• The break on Stage 10 of this year's Tour was a high-powered escape, ultimately won by Michael Matthews of Orica-BikeExchange. (Tim de Waele/Getty Images)Source: Tim de Waele/Getty Images
Ten years ago, on an innocuous stage similar to that of today and at the exact same point in the race, an escape formed that for one man, ultimately him won the Tour de France.
Cycling Central
16 Jul 2016 - 3:17 PM  UPDATED 16 Jul 2016 - 3:22 PM

Tour director Christian Prudhomme is convinced the day will end in a bunch sprint but with respect, there is as much chance for a breakaway to succeed. A bit of history...

July 15, 2006: On a journey almost identical in profile to that of today’s fourteenth stage and 200 kilometres from the finish in Montélimar (where we begin today), five riders stole a march on the peloton. Their names were Sylvain Chavanel, Andriy Grivko, Oscar Pereiro, Manuel Quinziato and Jens Voigt. Spaniard Pereiro was the best-placed on GC, albeit a massive 28'50 down on overnight leader Floyd Landis.

It was an unthinkable proposition that one of these men could find themselves in yellow by day's end. But when Voigt and Pereiro crossed the line to claim first and second, the peloton was nowhere to be seen; it took a wait three seconds short of half an hour before Robbie McEwen, most likely thinking he would be contesting the stage win (as Mark Cavendish will be today), led home the peloton. Pereiro was leading the Tour. "It's like a dream," he said at the time, in a right state of bewilderment.

"The yellow jersey of the Tour de France is something so incredibly big. Last year, when I won a stage in the Tour, I could already feel how great it was, but today, with the jersey, that's even better. I was dreaming about this, but I never thought it would happen." The bottom line was that Pereiro, who finished in the top 10 the previous two years, should not have been let go, or at least not to such an extent. He now had just one week to defend and the title was his.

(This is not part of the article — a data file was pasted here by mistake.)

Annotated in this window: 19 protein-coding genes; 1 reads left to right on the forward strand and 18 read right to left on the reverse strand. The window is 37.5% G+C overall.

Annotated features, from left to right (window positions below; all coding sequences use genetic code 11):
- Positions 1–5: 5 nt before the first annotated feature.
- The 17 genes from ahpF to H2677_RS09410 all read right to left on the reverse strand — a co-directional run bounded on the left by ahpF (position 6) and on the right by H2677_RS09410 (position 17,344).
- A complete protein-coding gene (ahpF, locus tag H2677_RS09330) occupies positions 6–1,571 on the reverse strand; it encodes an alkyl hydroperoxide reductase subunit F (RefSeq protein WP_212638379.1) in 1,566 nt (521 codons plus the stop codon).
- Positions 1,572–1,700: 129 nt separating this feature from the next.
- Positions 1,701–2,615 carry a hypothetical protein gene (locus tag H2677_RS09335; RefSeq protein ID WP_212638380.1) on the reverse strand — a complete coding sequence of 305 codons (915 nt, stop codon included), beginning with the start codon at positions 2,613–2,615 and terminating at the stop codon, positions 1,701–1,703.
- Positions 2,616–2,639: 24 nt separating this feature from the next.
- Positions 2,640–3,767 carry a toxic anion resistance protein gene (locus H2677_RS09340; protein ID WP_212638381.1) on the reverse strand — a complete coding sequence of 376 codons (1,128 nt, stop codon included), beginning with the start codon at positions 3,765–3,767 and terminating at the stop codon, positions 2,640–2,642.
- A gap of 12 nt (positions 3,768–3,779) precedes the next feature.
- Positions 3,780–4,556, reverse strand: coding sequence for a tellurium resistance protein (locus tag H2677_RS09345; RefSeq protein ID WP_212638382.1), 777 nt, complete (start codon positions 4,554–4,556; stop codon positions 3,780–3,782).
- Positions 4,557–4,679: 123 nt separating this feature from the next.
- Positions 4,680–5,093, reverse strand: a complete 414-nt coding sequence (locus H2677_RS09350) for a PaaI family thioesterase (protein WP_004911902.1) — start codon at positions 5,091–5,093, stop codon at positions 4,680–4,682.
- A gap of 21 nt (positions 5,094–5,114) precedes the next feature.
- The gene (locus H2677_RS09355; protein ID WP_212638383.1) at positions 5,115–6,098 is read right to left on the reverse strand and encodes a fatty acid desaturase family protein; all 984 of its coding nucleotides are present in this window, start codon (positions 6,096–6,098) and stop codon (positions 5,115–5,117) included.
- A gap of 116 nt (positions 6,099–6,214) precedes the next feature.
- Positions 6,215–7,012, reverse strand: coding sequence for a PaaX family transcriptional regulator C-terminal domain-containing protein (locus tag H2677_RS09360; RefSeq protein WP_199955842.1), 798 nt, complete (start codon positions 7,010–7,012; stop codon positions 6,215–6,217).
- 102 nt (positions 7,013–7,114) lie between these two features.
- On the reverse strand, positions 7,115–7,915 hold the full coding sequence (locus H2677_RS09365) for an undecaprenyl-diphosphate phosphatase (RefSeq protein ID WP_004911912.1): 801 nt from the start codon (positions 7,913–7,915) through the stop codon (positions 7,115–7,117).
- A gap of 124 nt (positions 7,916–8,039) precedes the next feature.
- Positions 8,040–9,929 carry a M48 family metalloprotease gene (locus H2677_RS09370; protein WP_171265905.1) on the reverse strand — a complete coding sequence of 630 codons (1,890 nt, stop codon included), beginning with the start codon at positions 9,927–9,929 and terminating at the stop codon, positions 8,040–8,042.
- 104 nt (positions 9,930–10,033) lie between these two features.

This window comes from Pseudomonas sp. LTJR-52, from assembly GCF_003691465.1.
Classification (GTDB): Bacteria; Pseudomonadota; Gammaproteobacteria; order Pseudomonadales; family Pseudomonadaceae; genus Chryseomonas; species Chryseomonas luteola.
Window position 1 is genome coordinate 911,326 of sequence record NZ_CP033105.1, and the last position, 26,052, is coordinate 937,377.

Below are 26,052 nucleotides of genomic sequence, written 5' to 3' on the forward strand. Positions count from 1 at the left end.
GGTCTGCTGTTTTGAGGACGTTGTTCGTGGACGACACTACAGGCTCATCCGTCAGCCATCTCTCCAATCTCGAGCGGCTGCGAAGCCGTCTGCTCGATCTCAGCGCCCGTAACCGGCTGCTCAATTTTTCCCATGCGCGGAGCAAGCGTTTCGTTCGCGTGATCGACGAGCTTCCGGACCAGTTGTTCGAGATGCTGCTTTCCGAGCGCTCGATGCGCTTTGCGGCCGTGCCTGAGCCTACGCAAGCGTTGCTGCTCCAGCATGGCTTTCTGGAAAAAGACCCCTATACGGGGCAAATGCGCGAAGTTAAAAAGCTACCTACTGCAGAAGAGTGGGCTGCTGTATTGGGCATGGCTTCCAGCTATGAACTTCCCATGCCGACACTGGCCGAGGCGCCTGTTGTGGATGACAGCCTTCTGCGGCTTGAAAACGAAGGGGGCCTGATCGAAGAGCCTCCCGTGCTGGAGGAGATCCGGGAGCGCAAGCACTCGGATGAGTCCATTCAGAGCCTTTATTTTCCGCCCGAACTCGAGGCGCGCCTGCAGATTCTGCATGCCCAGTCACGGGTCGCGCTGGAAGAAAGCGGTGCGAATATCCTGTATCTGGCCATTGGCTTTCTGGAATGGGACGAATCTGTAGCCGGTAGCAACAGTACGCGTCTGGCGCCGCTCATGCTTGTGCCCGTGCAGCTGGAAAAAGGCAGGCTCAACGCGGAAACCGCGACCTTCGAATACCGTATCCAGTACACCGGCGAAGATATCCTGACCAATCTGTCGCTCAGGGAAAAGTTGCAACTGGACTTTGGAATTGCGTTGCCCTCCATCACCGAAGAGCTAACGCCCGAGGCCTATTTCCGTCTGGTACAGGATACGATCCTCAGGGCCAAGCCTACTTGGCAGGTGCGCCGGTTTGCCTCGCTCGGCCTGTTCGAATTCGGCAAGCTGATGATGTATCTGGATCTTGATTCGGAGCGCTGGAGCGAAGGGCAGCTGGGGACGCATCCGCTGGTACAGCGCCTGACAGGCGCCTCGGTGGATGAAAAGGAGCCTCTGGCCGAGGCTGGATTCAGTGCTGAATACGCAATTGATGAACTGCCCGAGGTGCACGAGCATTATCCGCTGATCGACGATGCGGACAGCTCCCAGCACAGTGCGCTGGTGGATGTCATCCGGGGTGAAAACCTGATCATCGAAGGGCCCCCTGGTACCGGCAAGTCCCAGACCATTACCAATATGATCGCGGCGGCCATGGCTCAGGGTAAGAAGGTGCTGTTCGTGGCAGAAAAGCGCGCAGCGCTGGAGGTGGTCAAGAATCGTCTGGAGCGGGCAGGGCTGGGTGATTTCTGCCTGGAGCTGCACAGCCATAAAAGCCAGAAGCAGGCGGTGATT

As things turned out, he would keep the golden fleece all the way to the penultimate day's time trial before Floyd Landis, with plenty of medical assistance, reversed his half-minute deficit and turned it into a 59-second advantage.

The American would ‘win’ the Tour de France (well, for four days, anyway) before his team announced he had tested positive for an unusually high T/E (testosterone-epitestosterone) ratio after his ridiculous solo performance two days previous, on Stage 17 to Morzine. It would take a further year before the US Anti-Doping Agency found him guilty and rescinded his title on 20 September 2007, awarding it to Pereiro.

Could history repeat itself?

Mountain passes & hills

Km 20.5 - Côte de Puy-Saint-Martin: 3.6 kilometre-long climb at 5.2% - category 4
Km 93.5 - Côte du Four-à-Chaux: 3.9 kilometre-long climb at 4.2% - category 4
Km 101.5 - Côte d'Hauterives: 2.1 kilometre-long climb at 5.5% - category 4

Why not? In cycling, and this Tour de France in particular, it seems that anything and everything is possible. As Voigt said after his stage win in 2006, "It's a question of character. I didn't want to give up; I just wanted it to happen. You just need to force luck on your side."

Or just have The Force.

Of course, the sprinters will have saved themselves in yesterday’s individual time trial, and since the start in Mont-Saint-Michel, the five biggest hitters are all still here: Cavendish, Greipel, Kittel, Kristoff, Sagan. Two - Greipel and Kristoff - haven’t yet won a stage, and they’ll be more than a little antsy. At this point in the race it comes down to experience as much as speed - which all the aforementioned have in spades (only Sagan has not previously won a stage in the third week). And as far as opportunities go, there are at most two chances left before the Fat Lady sings on the Champs-Élysées.

So where does that leave us?

Your guess is as good as ours!

Christian Prudhomme, Tour de France race director, says...

“The sprinters will probably have focused on taking it easy during the previous time trial. Out of several factors, that precaution could condition their speed on the final straight. Add to that the fact that the final corridor could be struck by a strong headwind which should condemn all breakaway attempts.”

Weather: Sunny weather but strong headwind from the north, between 40-80km/h. Temperature from 21-28°C.

Who will win Stage 14 of the TdF?
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